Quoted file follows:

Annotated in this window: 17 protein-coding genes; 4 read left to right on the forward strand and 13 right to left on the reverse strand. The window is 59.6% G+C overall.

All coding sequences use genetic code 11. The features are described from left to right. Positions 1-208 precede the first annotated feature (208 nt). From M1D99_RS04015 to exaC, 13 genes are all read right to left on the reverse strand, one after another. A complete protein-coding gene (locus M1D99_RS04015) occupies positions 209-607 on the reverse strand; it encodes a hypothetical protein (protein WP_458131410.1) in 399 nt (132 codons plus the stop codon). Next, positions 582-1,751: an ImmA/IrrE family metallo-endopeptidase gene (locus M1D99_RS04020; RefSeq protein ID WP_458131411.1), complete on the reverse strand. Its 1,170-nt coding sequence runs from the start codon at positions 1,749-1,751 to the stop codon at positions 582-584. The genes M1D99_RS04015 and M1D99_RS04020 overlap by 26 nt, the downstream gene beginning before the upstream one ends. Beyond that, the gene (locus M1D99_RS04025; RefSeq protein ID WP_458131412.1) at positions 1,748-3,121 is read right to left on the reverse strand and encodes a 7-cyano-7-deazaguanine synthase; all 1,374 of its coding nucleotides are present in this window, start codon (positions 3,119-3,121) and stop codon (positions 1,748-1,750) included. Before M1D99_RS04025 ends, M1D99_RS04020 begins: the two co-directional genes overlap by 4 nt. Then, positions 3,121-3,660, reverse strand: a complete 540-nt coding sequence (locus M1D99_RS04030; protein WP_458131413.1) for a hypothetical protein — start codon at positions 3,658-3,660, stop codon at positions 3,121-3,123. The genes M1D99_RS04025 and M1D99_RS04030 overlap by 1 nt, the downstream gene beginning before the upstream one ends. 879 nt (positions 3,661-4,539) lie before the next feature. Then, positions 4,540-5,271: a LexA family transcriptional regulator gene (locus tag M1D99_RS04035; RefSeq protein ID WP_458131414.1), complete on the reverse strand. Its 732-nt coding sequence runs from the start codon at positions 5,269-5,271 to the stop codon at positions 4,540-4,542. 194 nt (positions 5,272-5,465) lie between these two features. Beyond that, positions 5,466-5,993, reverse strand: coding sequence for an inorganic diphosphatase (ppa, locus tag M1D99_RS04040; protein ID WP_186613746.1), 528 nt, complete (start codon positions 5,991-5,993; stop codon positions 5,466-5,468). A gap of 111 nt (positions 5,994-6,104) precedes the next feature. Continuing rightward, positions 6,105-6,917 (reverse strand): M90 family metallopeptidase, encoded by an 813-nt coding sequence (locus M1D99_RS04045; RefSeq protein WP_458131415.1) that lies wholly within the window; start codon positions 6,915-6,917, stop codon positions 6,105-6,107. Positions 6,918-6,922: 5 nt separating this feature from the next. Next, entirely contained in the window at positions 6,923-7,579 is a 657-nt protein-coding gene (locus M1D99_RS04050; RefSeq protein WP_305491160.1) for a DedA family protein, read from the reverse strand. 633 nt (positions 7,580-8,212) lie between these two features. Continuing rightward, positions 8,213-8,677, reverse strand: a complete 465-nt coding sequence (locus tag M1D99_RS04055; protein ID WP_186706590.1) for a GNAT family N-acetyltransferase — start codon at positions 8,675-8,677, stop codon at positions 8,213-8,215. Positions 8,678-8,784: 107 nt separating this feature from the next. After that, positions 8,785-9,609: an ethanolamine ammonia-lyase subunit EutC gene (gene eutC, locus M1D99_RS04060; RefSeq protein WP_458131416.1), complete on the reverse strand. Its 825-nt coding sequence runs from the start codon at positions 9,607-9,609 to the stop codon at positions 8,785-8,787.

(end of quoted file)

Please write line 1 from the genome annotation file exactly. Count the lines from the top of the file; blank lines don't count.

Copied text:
Annotated in this window: 17 protein-coding genes; 4 read left to right on the forward strand and 13 right to left on the reverse strand. The window is 59.6% G+C overall.